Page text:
posted on Sep, 30 2004 @ 03:16 PM
In another blow to already tight oil supplies, Yukos, the Russian Oil giant has announced that it has suspended shipment to China until at least
October 20th. No information was given as to the timing of the decision nor the October 20th resumption date. At the China National Petroleum
Corporation, a senior official confirmed the 100,000 barrels a day they were to received were being stopped, but indicated that the shortage would
have little impact.
MOSCOW - Embattled oil giant Yukos' shipments to China have been suspended until at least Oct. 20, company and government officials confirmed
But Russian Railways chief Gennady Fadeyev did not explain why oil deliveries would resume on that date. A Yukos spokesman also said he could neither
confirm nor deny that supplies would resume at the end of October.
A senior official at the China National Petroleum Corporation, whom the Interfax news agency identified by the surname Liu, confirmed the stoppage
Wednesday but downplayed its effect.
"Yukos has suspended oil delivery to us. But we think this would have only a limited effect (on our operations)," the official said. "Oil transported
from Russia accounts for a small proportion of our daily consumption."
A Yukos spokesman said that the company had halted the 100,000 barrels per day it delivers by rail to China National Petroleum Corporation, or CNPC,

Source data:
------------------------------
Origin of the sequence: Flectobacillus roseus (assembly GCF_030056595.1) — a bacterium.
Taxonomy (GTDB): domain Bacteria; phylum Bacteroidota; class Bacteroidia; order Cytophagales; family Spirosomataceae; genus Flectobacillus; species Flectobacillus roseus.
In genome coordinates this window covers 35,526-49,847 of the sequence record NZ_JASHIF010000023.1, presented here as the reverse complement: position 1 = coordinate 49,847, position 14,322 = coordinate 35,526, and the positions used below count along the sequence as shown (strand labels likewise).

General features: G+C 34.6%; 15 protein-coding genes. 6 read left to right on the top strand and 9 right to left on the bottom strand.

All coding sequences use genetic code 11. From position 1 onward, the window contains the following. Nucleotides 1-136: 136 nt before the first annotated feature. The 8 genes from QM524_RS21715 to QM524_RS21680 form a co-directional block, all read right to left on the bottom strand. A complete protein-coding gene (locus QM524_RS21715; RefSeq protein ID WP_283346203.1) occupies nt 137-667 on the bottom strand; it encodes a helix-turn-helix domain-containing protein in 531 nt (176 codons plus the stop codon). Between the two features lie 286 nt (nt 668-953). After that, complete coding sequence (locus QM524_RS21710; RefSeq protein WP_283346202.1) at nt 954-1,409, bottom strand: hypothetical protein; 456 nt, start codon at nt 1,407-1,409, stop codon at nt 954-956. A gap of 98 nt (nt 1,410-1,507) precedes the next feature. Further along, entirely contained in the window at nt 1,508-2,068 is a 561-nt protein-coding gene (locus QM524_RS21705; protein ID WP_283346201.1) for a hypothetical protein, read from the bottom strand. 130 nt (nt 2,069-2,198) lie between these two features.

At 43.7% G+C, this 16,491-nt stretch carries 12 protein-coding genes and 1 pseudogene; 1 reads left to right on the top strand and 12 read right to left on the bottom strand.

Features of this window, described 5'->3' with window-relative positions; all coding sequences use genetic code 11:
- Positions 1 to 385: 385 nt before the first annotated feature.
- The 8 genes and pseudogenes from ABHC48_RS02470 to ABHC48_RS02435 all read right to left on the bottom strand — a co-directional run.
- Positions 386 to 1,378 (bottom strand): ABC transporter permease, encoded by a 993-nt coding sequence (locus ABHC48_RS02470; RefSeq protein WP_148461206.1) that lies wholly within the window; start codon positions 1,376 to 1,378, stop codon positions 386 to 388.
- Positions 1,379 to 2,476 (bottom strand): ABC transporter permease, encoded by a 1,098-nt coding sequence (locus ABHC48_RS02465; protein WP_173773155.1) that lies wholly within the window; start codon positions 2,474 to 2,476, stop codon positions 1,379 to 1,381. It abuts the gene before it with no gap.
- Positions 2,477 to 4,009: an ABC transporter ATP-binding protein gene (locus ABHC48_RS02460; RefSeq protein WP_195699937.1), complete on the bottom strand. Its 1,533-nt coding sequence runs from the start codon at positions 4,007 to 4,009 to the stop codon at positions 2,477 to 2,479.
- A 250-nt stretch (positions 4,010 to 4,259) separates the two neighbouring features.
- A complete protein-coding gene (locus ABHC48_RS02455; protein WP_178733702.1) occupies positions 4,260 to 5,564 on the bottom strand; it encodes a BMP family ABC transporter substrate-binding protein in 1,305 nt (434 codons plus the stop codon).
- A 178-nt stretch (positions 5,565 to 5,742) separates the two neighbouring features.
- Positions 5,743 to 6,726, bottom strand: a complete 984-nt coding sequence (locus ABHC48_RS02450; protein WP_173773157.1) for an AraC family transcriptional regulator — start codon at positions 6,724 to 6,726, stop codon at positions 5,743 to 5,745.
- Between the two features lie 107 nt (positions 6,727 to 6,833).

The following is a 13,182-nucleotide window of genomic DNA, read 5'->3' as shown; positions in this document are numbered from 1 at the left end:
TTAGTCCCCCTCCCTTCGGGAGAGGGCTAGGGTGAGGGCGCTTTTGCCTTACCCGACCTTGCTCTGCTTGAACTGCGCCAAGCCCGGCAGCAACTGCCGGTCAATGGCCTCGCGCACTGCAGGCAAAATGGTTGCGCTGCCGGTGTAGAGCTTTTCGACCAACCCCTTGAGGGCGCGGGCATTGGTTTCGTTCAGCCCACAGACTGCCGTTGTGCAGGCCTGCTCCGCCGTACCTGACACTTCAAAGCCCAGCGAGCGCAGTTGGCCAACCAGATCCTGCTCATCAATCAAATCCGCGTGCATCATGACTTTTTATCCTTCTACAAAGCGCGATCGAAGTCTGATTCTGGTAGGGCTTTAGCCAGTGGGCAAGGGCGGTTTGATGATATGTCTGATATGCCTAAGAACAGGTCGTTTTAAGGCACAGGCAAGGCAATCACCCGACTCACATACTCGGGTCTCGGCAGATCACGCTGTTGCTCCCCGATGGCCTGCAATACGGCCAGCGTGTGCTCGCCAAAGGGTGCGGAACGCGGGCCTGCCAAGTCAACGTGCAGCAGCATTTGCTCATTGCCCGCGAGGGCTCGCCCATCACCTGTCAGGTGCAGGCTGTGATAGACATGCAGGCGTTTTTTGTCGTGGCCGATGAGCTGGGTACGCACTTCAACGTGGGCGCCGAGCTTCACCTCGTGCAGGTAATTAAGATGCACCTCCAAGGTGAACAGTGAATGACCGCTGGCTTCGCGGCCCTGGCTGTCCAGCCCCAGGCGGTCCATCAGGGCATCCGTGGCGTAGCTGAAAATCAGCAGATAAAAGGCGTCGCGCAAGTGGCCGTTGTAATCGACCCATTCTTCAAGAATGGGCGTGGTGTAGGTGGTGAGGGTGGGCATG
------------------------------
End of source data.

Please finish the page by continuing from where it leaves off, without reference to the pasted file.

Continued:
on Sept. 28. Fadeyev said that Yukos had only fulfilled its agreements with the railways monopoly until Oct. 1.
Earlier, Russian media had reported that the cuts would last until the end of the year and the company had said it would sell CNPC's oil within
Please visit the link provided for the complete story.
Earlier reports had indicated that the 100,000 barrels would be sold withing Russia itself and indicated that supply disruptions could last till the
end of the year. A pending action by Russia’s Natural Resources Ministry has been postponed. The action would have revoked licences that allowed Yukos
to prospect and pump oil. Yukos is teetering on bankruptcy due to back taxes. This, combined with tight supplies and disruption on the Gulf coast and
Nigeria has rocketed oil prices to around $50 a barrel.
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